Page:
China's Judge Judy

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LISA MULLINS: If you're in a legal dispute with somebody over money or property, you can always take it to court. It's not so simple if you're in China. The justice system there isn't really geared up to deal with small claims. But there is one way. A TV show in Shanghai may hear you out. It features a Chinese equivalent of Judge Judy. The BBC's Chris Hogg introduces us now to a woman who took her case to the court of Aunty Bai.

CHRIS HOGG: Zhu Can Mei made a mistake 8 years ago, and she's paying for it now. You are in dispute with one of your relatives over who owns the land. How did this come about?

WOMAN: She said, �When she bought this house, her relative promised to change the name on the ownership certificate. The mistake she made was she never checked whether he had or not. He hadn't. Now, she's worried about the ownership of this house, because that guy wants the land back now. She worries about in 10 years time, maybe he wants this house back as well.

HOGG: Mrs. Zhu is desperate to get this settled � but no law's been broken, so she says the courts don't want to deal with it. Her only option is to try something completely different. Another type of mediator. A TV studio. And Mrs. Zhu finds herself explaining her predicament to millions. This is a nightly show on local TV that seeks to settle arguments. It's hugely popular. The man who wants her property has his say. In charge is the self-styled Aunty Bai, a fierce judge with a no-nonsense style. She settles disputes the courts can't or won't get involved in.

BAI: Going to court is expensive. The law is applied without mercy. In my studio, both sides can tell their story and we can try to resolve it. It's a lot cheaper and in many ways more friendly.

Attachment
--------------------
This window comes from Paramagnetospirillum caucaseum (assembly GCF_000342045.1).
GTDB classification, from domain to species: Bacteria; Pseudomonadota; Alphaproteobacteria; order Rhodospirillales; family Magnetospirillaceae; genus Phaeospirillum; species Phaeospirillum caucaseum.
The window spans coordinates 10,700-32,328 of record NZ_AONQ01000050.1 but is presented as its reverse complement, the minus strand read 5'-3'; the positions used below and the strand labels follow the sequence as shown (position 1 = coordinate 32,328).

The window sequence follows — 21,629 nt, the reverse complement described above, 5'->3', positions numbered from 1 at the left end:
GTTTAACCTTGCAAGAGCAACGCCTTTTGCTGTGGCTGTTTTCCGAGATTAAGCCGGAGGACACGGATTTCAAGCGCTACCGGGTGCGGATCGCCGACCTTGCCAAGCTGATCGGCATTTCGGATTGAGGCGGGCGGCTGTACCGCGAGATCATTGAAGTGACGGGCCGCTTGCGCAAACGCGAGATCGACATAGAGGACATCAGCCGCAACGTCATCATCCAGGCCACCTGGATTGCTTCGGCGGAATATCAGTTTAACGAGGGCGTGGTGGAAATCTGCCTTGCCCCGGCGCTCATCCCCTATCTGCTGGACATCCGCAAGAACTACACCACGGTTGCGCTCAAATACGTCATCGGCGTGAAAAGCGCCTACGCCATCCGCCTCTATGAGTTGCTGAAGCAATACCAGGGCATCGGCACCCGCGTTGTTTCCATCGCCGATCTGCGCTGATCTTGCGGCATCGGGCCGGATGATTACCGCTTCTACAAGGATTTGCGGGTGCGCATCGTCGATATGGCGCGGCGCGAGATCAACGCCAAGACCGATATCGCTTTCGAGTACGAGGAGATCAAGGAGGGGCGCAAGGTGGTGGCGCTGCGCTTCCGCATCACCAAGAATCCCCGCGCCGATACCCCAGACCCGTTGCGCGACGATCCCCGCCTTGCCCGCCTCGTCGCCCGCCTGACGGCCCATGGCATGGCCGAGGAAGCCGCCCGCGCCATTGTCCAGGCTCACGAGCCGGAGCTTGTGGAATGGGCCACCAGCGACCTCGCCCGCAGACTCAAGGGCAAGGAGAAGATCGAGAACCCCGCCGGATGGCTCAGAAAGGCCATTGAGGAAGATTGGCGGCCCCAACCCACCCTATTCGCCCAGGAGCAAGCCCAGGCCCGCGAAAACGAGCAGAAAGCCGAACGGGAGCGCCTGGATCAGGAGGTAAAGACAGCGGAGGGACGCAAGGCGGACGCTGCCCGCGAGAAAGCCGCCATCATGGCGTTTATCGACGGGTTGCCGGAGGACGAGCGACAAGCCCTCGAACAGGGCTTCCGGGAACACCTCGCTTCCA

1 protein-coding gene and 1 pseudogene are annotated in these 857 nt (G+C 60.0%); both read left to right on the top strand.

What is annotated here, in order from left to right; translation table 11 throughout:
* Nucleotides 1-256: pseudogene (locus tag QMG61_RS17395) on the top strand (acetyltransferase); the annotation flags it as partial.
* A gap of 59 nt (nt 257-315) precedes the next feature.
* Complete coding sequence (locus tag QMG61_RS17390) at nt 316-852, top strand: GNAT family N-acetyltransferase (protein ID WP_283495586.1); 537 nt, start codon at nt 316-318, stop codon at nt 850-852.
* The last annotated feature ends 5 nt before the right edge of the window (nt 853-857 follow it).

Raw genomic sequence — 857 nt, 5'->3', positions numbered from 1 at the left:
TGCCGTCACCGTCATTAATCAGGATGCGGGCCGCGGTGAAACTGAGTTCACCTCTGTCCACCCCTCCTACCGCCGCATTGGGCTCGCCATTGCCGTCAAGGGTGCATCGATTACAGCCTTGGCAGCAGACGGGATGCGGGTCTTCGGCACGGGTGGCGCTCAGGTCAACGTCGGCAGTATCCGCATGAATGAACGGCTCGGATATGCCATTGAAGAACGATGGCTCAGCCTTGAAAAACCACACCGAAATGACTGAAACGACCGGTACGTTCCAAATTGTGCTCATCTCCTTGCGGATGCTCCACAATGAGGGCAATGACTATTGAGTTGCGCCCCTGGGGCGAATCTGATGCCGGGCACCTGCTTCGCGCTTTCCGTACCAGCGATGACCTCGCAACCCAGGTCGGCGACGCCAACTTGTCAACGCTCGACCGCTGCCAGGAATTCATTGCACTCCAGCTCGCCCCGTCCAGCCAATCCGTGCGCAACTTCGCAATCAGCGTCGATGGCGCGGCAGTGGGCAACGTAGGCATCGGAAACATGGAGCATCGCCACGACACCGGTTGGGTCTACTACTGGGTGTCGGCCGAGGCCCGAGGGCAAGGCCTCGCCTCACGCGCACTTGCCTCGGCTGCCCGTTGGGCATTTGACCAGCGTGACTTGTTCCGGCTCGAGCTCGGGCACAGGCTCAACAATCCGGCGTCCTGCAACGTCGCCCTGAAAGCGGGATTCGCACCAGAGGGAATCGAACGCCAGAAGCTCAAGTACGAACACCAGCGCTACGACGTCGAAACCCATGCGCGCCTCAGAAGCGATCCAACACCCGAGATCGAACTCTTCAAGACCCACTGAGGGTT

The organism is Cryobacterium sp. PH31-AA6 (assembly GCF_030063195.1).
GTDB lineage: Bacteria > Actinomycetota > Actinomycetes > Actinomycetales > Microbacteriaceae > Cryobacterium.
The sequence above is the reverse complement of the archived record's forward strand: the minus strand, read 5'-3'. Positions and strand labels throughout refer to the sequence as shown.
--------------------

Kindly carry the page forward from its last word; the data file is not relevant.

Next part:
HOGG: Sometimes, disputes are passed on to the show by officials, suggesting the process has their tacit approval. The arguments go back and forth for a couple of hours as the taping continues. By the end, Aunty Bai has bad news for Mrs. Zhu. She feels the woman's relative has the lawful claim to the land, although she says Mrs. Zhu should keep the house. That decision makes her house all but worthless though. In a room next to the studio, Mrs. Zhu and her relative sign handwritten agreements promising to abide by the ruling. They're not binding, of course, but the fact that many of their friends and neighbors will see the decision Aunty Bai has come to on TV will help to ensure they abide by it. Mrs. Zhu isn't happy about the result of course, but she's philosophical.

ZHU: I have been cheated, and I want the audience to know about it and to learn from my experience. You have to be careful when you buy property, even if the person selling it is a relative.

HOGG: Back in the studio, the recording of the next edition is already underway. Two-thirds of the problems people bring here are resolved, the producers say. There's no shortage of cases, it seems, for this very public way of sorting out disputes. For The World, I'm Chris Hogg in Shanghai.